One year after the Grateful Dead's infamous “Fare The Well” shows in Chicago, three of the band's main musicians are back on the road with the latest collaboration, Dead and Company. Though this band is missing original bassist, Phil Lesh, and features John Mayer on lead guitar and vocals, the vibe that it creates is as strong as any other previous incarnation of the Grateful Dead.
I originally saw this lineup when they came around last fall in Albany, NY, and as a lifelong Deadhead, I wasn't very impressed. I felt that Mayer lacked the passion of both Jerry and Trey, and I was a little hesitant to attend this show in Hartford. But, as I am a fan, I figured I'd give them another chance—and I'm glad that I did. The band that I saw was a completely different animal than I had seen just eight short months ago. Mayer, in particular, appeared completely at ease, and his playing was much more inspired than I had seen him last—that made all the difference.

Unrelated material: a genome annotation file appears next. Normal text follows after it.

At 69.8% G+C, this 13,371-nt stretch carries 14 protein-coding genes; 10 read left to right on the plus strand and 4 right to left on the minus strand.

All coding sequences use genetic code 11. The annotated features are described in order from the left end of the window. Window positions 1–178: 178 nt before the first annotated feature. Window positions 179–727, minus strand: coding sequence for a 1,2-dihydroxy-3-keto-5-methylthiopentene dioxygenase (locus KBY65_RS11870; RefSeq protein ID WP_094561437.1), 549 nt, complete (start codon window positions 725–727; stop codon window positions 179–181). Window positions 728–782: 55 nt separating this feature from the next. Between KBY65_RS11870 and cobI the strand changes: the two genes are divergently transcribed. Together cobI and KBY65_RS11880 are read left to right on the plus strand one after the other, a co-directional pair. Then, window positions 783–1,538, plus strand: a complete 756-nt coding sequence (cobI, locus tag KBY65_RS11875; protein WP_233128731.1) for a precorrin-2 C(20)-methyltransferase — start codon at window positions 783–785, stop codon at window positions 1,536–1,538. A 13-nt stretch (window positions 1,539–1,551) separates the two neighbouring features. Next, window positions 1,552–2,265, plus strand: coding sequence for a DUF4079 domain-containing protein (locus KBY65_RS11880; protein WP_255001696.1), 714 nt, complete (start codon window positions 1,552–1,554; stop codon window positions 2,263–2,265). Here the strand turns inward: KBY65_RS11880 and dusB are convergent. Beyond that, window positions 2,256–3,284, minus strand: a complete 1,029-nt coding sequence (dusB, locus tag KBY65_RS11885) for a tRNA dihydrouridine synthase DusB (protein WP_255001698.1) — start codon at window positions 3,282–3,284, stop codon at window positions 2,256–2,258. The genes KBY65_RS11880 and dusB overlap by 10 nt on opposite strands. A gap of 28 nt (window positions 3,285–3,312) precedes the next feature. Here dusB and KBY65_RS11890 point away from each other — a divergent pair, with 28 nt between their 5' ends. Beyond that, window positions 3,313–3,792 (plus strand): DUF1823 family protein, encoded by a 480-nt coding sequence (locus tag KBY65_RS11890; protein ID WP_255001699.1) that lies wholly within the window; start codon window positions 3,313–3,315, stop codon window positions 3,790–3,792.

As with all Dead shows, this performance was broken up into two sets. The first set was solid, opening up with the fan favorite “Hell in a Bucket” followed by some other choice selections including “Cold Rain and Snow,” “Row Jimmy” and the Bob Dylan cover “Queen Jane Approximately.” But the second set was definitely the better of the two. Bob Weir belted out a spirited version of “Estimated Prophet” to start things back up which led into “Eyes of the Word” and a raucous “Deal” with Mayer nailing the lead vocals. During the “Drums/Space” part of the set, it started to rain and a portion of the crowd started to head out early. They missed out though. The band came out of “Space” into “The Wheel,” which was always one of my favorite transitions that the Grateful Dead used to periodically do. They ended the set with “Black Peter” and “U.S. Blues” followed by every single person in the place dancing around to a lively “Touch of Grey” encore.
Though the Grateful Dead is a memory, the band's music still carries on. Considering it does not appear that Lesh will tour again with the group, Billy, Mickey and Bobby are the last cogs in the engine of this musical machine that refuses to slow down. After seeing the way that Mayer has finally fallen into his place in the group, however, I can finally feel at peace that these songs that I have held so sacred will continue maintain their integrity and be performed with the proper passion that they so richly deserve.
Text and photos by Scott Perham
*Disclaimer: The words expressed in photo blog reviews do not necessarily reflect the opinions of Music Connection Magazine.